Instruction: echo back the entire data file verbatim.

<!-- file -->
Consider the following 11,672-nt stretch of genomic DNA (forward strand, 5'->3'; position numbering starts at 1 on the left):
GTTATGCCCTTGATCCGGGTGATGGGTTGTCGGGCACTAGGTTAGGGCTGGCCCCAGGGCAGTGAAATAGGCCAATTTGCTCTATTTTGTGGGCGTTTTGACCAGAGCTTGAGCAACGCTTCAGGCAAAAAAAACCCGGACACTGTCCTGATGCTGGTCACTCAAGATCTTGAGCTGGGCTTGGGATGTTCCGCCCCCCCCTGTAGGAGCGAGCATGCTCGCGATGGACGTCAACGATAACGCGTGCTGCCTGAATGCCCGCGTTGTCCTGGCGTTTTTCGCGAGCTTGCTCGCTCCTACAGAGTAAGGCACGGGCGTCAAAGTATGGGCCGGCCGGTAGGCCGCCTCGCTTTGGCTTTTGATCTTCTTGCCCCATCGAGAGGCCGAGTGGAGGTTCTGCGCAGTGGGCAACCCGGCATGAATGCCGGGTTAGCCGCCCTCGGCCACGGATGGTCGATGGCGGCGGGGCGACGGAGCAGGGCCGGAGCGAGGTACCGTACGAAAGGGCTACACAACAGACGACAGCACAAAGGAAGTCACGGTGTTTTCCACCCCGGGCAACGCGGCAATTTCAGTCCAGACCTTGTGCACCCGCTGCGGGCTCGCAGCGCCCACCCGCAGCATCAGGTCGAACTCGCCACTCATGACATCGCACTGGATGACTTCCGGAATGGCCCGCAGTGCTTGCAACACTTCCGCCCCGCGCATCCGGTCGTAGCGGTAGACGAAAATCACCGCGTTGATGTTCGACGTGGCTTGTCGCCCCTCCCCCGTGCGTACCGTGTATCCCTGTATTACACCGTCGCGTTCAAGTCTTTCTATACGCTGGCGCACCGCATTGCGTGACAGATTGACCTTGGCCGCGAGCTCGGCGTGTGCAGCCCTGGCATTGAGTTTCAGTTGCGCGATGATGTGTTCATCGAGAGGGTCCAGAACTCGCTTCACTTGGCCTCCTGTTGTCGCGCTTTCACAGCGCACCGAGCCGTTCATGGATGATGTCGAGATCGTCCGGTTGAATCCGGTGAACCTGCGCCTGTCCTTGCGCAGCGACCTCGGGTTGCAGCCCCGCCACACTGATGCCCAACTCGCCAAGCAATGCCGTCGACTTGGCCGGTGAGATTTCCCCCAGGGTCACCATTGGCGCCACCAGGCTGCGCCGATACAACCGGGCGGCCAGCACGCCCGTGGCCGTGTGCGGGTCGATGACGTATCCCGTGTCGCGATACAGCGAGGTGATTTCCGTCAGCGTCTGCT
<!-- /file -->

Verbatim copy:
Consider the following 11,672-nt stretch of genomic DNA (forward strand, 5'->3'; position numbering starts at 1 on the left):
GTTATGCCCTTGATCCGGGTGATGGGTTGTCGGGCACTAGGTTAGGGCTGGCCCCAGGGCAGTGAAATAGGCCAATTTGCTCTATTTTGTGGGCGTTTTGACCAGAGCTTGAGCAACGCTTCAGGCAAAAAAAACCCGGACACTGTCCTGATGCTGGTCACTCAAGATCTTGAGCTGGGCTTGGGATGTTCCGCCCCCCCCTGTAGGAGCGAGCATGCTCGCGATGGACGTCAACGATAACGCGTGCTGCCTGAATGCCCGCGTTGTCCTGGCGTTTTTCGCGAGCTTGCTCGCTCCTACAGAGTAAGGCACGGGCGTCAAAGTATGGGCCGGCCGGTAGGCCGCCTCGCTTTGGCTTTTGATCTTCTTGCCCCATCGAGAGGCCGAGTGGAGGTTCTGCGCAGTGGGCAACCCGGCATGAATGCCGGGTTAGCCGCCCTCGGCCACGGATGGTCGATGGCGGCGGGGCGACGGAGCAGGGCCGGAGCGAGGTACCGTACGAAAGGGCTACACAACAGACGACAGCACAAAGGAAGTCACGGTGTTTTCCACCCCGGGCAACGCGGCAATTTCAGTCCAGACCTTGTGCACCCGCTGCGGGCTCGCAGCGCCCACCCGCAGCATCAGGTCGAACTCGCCACTCATGACATCGCACTGGATGACTTCCGGAATGGCCCGCAGTGCTTGCAACACTTCCGCCCCGCGCATCCGGTCGTAGCGGTAGACGAAAATCACCGCGTTGATGTTCGACGTGGCTTGTCGCCCCTCCCCCGTGCGTACCGTGTATCCCTGTATTACACCGTCGCGTTCAAGTCTTTCTATACGCTGGCGCACCGCATTGCGTGACAGATTGACCTTGGCCGCGAGCTCGGCGTGTGCAGCCCTGGCATTGAGTTTCAGTTGCGCGATGATGTGTTCATCGAGAGGGTCCAGAACTCGCTTCACTTGGCCTCCTGTTGTCGCGCTTTCACAGCGCACCGAGCCGTTCATGGATGATGTCGAGATCGTCCGGTTGAATCCGGTGAACCTGCGCCTGTCCTTGCGCAGCGACCTCGGGTTGCAGCCCCGCCACACTGATGCCCAACTCGCCAAGCAATGCCGTCGACTTGGCCGGTGAGATTTCCCCCAGGGTCACCATTGGCGCCACCAGGCTGCGCCGATACAACCGGGCGGCCAGCACGCCCGTGGCCGTGTGCGGGTCGATGACGTATCCCGTGTCGCGATACAGCGAGGTGATTTCCGTCAGCGTCTGCT